Selling to today’s SaaS buyers can be a challenge. They want elegant solutions to their problems, are time-poor, and are constantly being bombarded by an endless array of other businesses trying to solve their problems. That’s why when your sales reps actually get the opportunity to talk to a potential buyer, they need to use that time wisely. Asking thoughtful questions designed to quickly assess their needs and qualify them is essential.
While the questions that follow certainly aren’t new or novel, they’re designed to help sales teams quickly get the information they need most in an initial conversation with a prospect.
How long have you had the problem and what has the impact been on your business?
Whether you’re reaching out to a prospect or they’ve reached out to you, it’s because they have a problem that they need to solve. While unpacking the nuances of what’s happening at their organization is important, so too is gathering other intel. Establishing how long the company has had the problem will allow you to quantify its financial effects. Meanwhile, discussing the other impacts it has had can help illuminate additional ways in which the issue is hurting the business. Armed with this information, you can better make your case for why they need the right solution.
What are your unique requirements?
You wouldn’t be talking if your solution couldn’t do what they need in general terms. But every customer’s situation and needs are different and you’ll want to drill down into the unique requirements they have so that you can articulate exactly how your solution can address them. If there’s something you can’t accommodate, is there a workaround? Or are new features to address it already laid out in your product roadmap? Make sure to discuss any potential gaps.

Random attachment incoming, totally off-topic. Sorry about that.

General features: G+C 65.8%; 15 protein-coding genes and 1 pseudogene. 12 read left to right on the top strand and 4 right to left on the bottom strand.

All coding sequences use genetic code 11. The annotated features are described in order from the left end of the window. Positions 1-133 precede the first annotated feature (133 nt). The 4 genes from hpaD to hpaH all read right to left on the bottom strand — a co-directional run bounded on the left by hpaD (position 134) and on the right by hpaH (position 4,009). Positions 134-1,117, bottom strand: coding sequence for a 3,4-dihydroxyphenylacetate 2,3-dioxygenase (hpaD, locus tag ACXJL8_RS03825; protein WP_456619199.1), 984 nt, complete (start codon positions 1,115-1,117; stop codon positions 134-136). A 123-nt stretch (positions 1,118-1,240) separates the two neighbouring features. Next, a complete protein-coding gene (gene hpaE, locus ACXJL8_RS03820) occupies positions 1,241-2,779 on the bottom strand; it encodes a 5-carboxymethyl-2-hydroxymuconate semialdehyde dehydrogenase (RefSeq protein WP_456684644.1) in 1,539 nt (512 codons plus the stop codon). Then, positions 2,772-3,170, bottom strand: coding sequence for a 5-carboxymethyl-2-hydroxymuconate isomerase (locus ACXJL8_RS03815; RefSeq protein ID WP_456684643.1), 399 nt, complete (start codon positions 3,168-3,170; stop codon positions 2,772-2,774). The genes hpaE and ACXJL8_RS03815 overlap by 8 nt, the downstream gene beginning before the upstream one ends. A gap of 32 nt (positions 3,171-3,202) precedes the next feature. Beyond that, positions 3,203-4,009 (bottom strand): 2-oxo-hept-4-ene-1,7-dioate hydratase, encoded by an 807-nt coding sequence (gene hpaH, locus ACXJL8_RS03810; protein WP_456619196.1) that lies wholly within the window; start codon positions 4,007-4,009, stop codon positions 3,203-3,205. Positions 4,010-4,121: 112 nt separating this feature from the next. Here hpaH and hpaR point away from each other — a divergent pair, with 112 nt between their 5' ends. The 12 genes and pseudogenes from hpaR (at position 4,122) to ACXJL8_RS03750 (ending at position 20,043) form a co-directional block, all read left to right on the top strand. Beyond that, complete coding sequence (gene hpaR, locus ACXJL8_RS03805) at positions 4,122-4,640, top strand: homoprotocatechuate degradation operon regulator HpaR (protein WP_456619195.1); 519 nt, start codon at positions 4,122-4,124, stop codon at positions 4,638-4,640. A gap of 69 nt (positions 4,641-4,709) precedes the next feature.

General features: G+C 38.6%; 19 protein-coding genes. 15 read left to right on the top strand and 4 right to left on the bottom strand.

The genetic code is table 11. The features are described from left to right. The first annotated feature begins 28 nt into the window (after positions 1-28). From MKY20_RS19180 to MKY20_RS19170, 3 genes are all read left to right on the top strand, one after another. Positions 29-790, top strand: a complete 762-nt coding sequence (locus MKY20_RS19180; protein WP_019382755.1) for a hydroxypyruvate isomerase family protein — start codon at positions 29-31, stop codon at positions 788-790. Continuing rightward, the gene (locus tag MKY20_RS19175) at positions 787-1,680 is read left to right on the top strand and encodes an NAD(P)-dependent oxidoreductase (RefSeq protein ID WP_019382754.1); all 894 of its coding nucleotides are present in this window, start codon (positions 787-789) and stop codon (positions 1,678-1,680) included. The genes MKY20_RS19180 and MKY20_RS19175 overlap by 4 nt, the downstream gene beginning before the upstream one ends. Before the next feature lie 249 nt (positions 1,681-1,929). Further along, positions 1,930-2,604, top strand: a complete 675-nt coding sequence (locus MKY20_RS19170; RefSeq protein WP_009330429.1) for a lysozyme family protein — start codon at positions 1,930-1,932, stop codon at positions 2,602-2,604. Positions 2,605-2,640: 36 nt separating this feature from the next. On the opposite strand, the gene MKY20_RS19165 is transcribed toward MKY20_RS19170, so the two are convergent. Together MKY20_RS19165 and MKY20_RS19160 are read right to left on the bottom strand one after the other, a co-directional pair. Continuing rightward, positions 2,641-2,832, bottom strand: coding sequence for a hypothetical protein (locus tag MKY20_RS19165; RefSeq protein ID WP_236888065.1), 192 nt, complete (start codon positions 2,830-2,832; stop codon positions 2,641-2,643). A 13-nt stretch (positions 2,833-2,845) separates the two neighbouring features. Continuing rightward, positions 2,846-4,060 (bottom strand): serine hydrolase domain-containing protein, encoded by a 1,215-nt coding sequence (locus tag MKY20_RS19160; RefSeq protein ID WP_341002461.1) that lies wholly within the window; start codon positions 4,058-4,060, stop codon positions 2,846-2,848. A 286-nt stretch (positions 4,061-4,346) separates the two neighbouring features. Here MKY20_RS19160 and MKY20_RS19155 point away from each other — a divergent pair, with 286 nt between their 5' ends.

What’s your ideal solution look like?
Ask prospective customers about their expectations. Not just in terms of the product they’ll be buying, but also the relationship they want to have with the vendor. Beyond ensuring that your product has the features and functionality they’re looking for, buyers want to know that you’ll be there for them well after the deal closes, providing ongoing support.
What have you tried in the past to solve the problem and what happened?
Ask your prospects to recap what they’ve done in the past to address the issue. Doing so will shed light on any of your competitors they may have interacted with, while also helping you understand exactly where they are in the buyer’s journey. You can then use the information to tailor your pitch and set your solution apart from their past experiences.
Where have your past partnerships fallen short?
If a prospect is unhappy with a past or current provider, dig a little deeper to understand why. Knowing exactly where things went wrong will help you to avoid those mistakes while also giving you an opportunity to put the prospect’s mind at ease.
How do you see your needs changing as you grow?
If you want to retain your client year after year, you need to be able to keep up with their evolving needs. Ask how the prospect sees the business growing over time and what impact that could have on the problem you’re trying to solve or what other issues could arise. You’ll want to use these inputs to articulate exactly how your solution will be able to help them, not just today, but also for years to come.
Who’s really making the decision?
Decision-making is often fairly complicated in most B2B organizations. Lots of different stakeholders might weigh in and you’ll need to get everyone’s buy in. Understanding who the final decision ultimately sits with and who else you’ll need to convince in the process is critical. Since that very well may not be the person you’re currently talking to, you’ll want to get the lay of the land as quickly as possible so that you’re getting in front of the right people.
When starting on a sales journey with potential buyers, you need to take the guesswork out of it and get all the important information upfront. By asking intelligent and open-ended questions, your sales reps will be able to quickly capitalize on their most valuable leads, and convert their best prospects into long-time customers.